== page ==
Zdroje

1. U.S. Department of Health and Human Services. The health consequences of smoking—50 years of progress: a report of the Surgeon General. Atlanta: U.S. Department of Health and Human Services, Centers for Disease Control and Prevention, National Center for Chronic Disease Prevention and Health Promotion, Office on Smoking and Health; 2014. http://www.cdc.gov/tobacco/data_statistics/sgr/50th-anniversary/index.htm. Accessed February 29, 2016.

2. Xu X, Bishop EE, Kennedy SM, Simpson SA, Pechacek TF. Annual healthcare spending attributable to cigarette smoking: an update. Am J Prev Med. 2015;48(3):326–33. Epub 2014/12/17. doi: 10.1016/j.amepre.2014.10.012 25498551; PubMed Central PMCID: PMCPmc4603661.

3. Barendregt JJ, Bonneux L, van der Maas PJ. The health care costs of smoking. N Engl J Med. 1997;337(15):1052–7. doi: 10.1056/NEJM199710093371506 9321534.

4. Greenhalgh E, Bayly M, Winstanley M. 1.3 Prevalence of smoking—adults. In: Scollo M, Winstanley M, editors. Tobacco in Australia: facts and issues. Melbourne: Cancer Council Victoria; 2015. http://www.tobaccoinaustralia.org.au/chapter-1-prevalence/1-3-prevalence-of-smoking-adults/. Accessed March 15, 2016.

5. AIHW. Tobacco smoking (NDSHS 2013 key findings). Canberra: Australian Government; Australian Institute of Health and Welfare; 2016. Available from: http://www.aihw.gov.au/alcohol-and-other-drugs/ndshs/2013/tobacco/. Accessed February 29, 2016.

6. Vos T, Carter R, Barendregt J, Mihalopoulos C, Veerman J, Magnus A, et al. Assessing Cost-Effectiveness in Prevention (ACE–Prevention): final report. Brisbane, Melbourne: University of Queensland and Deakin University; 2010. https://public-health.uq.edu.au/filething/get/1836/ACE-Prevention_final_report.pdf. Accessed February 29, 2016.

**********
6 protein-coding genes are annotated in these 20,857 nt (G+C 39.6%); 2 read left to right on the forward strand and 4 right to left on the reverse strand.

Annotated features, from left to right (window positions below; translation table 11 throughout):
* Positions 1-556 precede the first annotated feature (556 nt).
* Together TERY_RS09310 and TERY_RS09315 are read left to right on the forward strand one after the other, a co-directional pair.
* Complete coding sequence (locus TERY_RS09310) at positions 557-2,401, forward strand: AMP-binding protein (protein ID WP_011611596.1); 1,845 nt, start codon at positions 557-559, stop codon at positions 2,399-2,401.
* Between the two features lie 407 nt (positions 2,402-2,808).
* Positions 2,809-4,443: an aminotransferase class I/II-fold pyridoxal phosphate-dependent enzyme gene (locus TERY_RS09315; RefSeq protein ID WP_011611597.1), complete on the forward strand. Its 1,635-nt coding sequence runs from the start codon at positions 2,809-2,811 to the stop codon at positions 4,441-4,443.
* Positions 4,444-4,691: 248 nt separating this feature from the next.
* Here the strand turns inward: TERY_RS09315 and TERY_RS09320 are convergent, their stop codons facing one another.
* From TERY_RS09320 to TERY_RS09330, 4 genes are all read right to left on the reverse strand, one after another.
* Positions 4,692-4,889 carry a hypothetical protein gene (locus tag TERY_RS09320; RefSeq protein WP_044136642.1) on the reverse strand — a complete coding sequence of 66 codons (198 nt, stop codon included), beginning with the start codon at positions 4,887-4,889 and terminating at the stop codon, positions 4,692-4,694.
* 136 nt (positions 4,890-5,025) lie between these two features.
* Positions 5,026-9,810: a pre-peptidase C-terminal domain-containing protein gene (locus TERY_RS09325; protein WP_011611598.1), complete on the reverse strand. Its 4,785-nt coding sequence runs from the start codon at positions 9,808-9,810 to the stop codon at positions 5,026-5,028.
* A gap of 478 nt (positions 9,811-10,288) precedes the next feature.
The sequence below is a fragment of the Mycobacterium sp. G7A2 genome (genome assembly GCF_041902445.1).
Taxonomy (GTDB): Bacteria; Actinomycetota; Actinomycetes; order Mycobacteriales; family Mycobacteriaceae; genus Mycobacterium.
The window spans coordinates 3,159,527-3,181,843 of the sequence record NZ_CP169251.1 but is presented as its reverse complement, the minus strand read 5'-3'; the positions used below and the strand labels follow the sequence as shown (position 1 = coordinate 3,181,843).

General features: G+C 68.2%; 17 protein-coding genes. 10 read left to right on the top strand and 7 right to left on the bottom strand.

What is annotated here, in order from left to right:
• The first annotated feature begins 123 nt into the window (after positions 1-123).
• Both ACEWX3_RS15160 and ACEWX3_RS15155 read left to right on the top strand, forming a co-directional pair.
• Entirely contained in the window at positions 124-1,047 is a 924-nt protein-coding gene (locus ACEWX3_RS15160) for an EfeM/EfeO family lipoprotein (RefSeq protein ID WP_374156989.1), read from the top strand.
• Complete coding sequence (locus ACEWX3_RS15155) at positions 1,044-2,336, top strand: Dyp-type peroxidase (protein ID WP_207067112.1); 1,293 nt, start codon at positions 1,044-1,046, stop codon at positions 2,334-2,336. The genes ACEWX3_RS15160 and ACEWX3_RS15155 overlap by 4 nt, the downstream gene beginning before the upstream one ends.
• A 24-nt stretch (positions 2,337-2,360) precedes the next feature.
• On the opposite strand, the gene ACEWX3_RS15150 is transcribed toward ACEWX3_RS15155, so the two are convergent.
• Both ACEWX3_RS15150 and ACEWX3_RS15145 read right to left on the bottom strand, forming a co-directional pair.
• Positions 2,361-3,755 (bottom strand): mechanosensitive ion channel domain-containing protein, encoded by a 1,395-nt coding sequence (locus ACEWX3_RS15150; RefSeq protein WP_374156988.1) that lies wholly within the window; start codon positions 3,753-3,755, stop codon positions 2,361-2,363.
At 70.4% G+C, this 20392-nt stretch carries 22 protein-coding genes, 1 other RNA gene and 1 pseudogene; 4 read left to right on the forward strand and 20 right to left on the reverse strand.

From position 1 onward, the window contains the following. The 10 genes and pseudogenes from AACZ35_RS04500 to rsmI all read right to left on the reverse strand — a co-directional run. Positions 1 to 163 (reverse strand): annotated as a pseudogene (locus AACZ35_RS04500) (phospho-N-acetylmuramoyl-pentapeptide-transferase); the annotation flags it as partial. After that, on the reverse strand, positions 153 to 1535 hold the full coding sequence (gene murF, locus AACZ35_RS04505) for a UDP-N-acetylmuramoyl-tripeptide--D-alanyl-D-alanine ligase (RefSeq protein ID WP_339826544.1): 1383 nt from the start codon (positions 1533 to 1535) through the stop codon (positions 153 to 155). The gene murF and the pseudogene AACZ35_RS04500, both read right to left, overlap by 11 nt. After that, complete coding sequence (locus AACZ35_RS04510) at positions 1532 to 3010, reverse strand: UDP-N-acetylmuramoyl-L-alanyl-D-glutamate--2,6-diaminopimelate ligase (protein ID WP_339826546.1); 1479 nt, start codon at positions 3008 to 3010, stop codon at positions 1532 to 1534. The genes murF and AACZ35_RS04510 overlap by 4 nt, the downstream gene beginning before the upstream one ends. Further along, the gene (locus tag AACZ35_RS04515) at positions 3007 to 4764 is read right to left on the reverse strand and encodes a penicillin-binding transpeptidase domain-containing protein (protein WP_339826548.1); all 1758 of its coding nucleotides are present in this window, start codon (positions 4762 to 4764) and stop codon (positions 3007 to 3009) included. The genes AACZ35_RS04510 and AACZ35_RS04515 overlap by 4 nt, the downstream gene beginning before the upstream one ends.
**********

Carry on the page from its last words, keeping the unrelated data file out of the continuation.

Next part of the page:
7. Proctor R. Golden holocaust: origins of the cigarette catastrophe and the case for abolition. Berkeley: University of California Press; 2011.

8. Brandt A. The cigarette century: the rise, fall, and deadly persistence of the product that defined America. New York: Basic Books; 2007.

9. Centers for Disease Control and Prevention. Best practices for comprehensive tobacco control programs–2014. Atlanta: U.S. Department of Health and Human Services, Centers for Disease Control and Prevention, National Center for Chronic Disease Prevention and Health Promotion, Office on Smoking and Health; 2014. http://www.cdc.gov/tobacco/stateandcommunity/best_practices/index.htm. Accessed February 29, 2016.

10. Health Florida. Florida Youth Tobacco Survey 2015. Tallahassee, FL: Florida Department of Health, Bureau of Epidemiology, Division of Disease Control and Health Protection; 2015. http://www.floridahealth.gov/statistics-and-data/survey-data/fl-youth-tobacco-survey/_documents/2015-state/index.html. Accessed March 15, 2016.

11. Campaign for Tobacco Free Kids. Broken promises to our children: a state by state look at the 1998 State Tobacco Settlement 17 years later. Washington, DC: Campaign for Tobacco Free Kids; 2015. http://www.tobaccofreekids.org/microsites/statereport2016/. Accessed February 29, 2016.

Štítky
Interní lékařství

Článek vyšel v časopise

PLOS Medicine


2016 Číslo 5